Photograph of Central Park Lake (NYC) courtesy of Nkon21 under CC BY-SA 4.0

“The City Council has already shown an incredible commitment to ensuring the broader artistic economy is supported during this disastrous time,” said PEN America’s COO Dru Menaker. “But we’re alarmed that writers have not been explicitly included in calls for support . . . “



A citywide coalition of literary arts organizations sent a letter to the New York City Council insisting that council members consider writers and literary arts organizations as a vital part of the city’s artistic infrastructure in its upcoming budget. The letter asks that the council ensure writers and the organizations that support them are included in any relief package designed to revive the arts community amid the coronavirus crisis.

“In times of national crisis, we have long turned to writers for inspiration, understanding, comfort, and enlightenment. Writers who call New York City home have helped this country and the world make sense of global depression, war, and the societal impact of racism, inequity, and hatred,” the letter reads. “Our city cannot afford to let this literary legacy lapse by ignoring the needs of our writers at this critical juncture.”

The letter – addressed to council members Van Bramer, Gjonaj, Moya, Cumbo, and Borelli of the Committee on Cultural Affairs, Libraries, and International Intergroup Relations – says that the impacts of the coronavirus crisis on the arts has been clear, and the City Council has already called on the mayor to ensure federal relief funds are directed in part to artists or arts organizations. But those calls have omitted novelists, nonfiction authors, poets, essayists, playwrights, translators, and other writers. Writers have lost significant income, facing canceled speaking engagements, declines in book sales, loss of teaching, and publishers failing to pay royalties and advances, creating acute financial need.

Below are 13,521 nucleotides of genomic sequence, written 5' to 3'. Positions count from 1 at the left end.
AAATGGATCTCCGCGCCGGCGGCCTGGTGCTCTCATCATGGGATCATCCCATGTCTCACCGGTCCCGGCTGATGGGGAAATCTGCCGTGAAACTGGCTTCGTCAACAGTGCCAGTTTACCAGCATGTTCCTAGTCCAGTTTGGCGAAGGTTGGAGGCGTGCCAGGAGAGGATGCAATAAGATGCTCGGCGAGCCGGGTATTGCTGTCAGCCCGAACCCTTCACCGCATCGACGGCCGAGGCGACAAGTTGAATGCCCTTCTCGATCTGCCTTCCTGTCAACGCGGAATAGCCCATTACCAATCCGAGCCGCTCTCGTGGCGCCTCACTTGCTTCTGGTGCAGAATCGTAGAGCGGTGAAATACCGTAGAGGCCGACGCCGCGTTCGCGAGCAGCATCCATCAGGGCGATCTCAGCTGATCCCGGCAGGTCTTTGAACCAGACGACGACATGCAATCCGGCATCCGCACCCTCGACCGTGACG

“The City Council has already shown an incredible commitment to ensuring the broader artistic economy is supported during this disastrous time,” said PEN America’s COO Dru Menaker. “But we’re alarmed that writers have not been explicitly included in calls for support. PEN America, as a literary organization but also as a membership organization representing nearly 3,000 writers across the city, believes that the City Council can do the right thing here. Writers, now more than ever, are essential to the life of the city. And their livelihoods are imperiled by the loss of part time and gig work that often keeps writers financially afloat.”

The letter calls on the city council to include writers as part of the artistic community, as well as the organizations that showcase and support them. That means an explicit mention of writers and writers’ organizations in any legislative language relative to supporting the arts. The letter calls on the Council to provide tax credits to city-based businesses to support literary arts organizations, relief for commercial rents, and a project that would remunerate writers to document the impacts of the pandemic on New York City.

“We hope our representatives in the Council will address the financial and health needs of those who provide the City with its essential services, including our first responders and healthcare professionals, and that they continue to fund programs that provide the sick, homeless, disabled, the undocumented, and marginalized communities and youth with the care and attention they need,” the letter says. “But as you contemplate ensuring how best to use relief funds to shore up the arts, we call upon you to recognize the vital role the literary community writers and the literary organization that showcase and support their work will play in bearing witness to these troubled times.”

This post is courtesy of PEN America.

PEN America runs the Writers Emergency Fund, designed to support writers who are most directly impacted by the COVID-19 crisis. Read more about that fund here.

PEN America stands at the intersection of literature and human rights to protect open expression in the United States and worldwide. It champions the freedom to write, recognizing the power of the word to transform the world. Its mission is to unite writers and their allies to celebrate creative expression and defend the liberties that make it possible.


Jamie Dedes:

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